Call for ban on electric shock collars
The Scottish government is being urged to ban electric shock collars for dogs and cats.
The devices are operated by remote control and deliver a shock to pets as punishment for bad behaviour.
Animal welfare charities say the collars should be banned because they cause unnecessary suffering and are ineffective and unnecessary.
MSP Christine Grahame led a member's debate at Holyrood entitled "A Shocking Way to Treat a Dog".
The SNP politician told BBC Scotland: "I've had one put on my wrist and it was extremely painful and not the way to train an animal."
Animal protection charity OneKind is opposed to the use of e-collars along with a number of other animal welfare organisations including the Kennel Club, the Scottish Kennel Club, the Scottish SPCA, the RSPCA, the Dogs Trust, Guide Dogs for the Blind and the Blue Cross.
Libby Anderson, policy director at OneKind, said: "Studies have found negative welfare impacts on dogs trained using electric shock collars, even when used by a trained professional, and we cannot see any place for negative and aversive methods when positive, reward-based training is available."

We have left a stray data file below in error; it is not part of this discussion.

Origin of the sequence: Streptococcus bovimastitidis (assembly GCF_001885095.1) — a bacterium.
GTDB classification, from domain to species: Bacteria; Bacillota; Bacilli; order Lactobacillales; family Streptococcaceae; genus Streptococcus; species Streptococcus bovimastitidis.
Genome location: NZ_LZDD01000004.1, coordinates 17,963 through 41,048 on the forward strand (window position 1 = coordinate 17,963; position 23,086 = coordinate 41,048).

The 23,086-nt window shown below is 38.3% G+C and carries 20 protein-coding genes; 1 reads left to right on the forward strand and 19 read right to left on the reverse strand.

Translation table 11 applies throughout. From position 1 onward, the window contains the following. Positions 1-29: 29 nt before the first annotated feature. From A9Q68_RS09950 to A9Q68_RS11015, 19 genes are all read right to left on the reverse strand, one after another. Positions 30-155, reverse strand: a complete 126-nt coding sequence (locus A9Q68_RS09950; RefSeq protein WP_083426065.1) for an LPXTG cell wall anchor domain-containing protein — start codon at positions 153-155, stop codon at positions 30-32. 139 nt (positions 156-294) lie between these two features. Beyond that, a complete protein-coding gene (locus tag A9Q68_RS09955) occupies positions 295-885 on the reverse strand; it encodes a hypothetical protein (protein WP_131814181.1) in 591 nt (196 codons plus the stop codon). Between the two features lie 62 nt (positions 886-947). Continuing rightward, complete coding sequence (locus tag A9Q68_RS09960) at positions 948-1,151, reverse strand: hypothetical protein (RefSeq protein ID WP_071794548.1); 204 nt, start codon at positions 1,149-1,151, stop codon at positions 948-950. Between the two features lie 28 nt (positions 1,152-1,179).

The Welsh Assembly banned the use of e-collars in 2010 and imposed a penalty of a fine of up to £20,000 or up to six months imprisonment.
Ms Anderson added: "The Welsh Assembly has shown a positive and responsible attitude towards animal welfare in banning e-collars and we would encourage a similar drive towards this in Scotland.
"Dogs and people need to be kept safe and must be able to live harmoniously in their shared environment, so that the many benefits of canine companionship can be enjoyed by all.
"Measures such as microchipping, positive training programmes and a general dog licence can all play their part in improving standards of care, welfare and safety."
The Scottish government carried out a consultation in 2007 to gather the views of animal experts and organisations.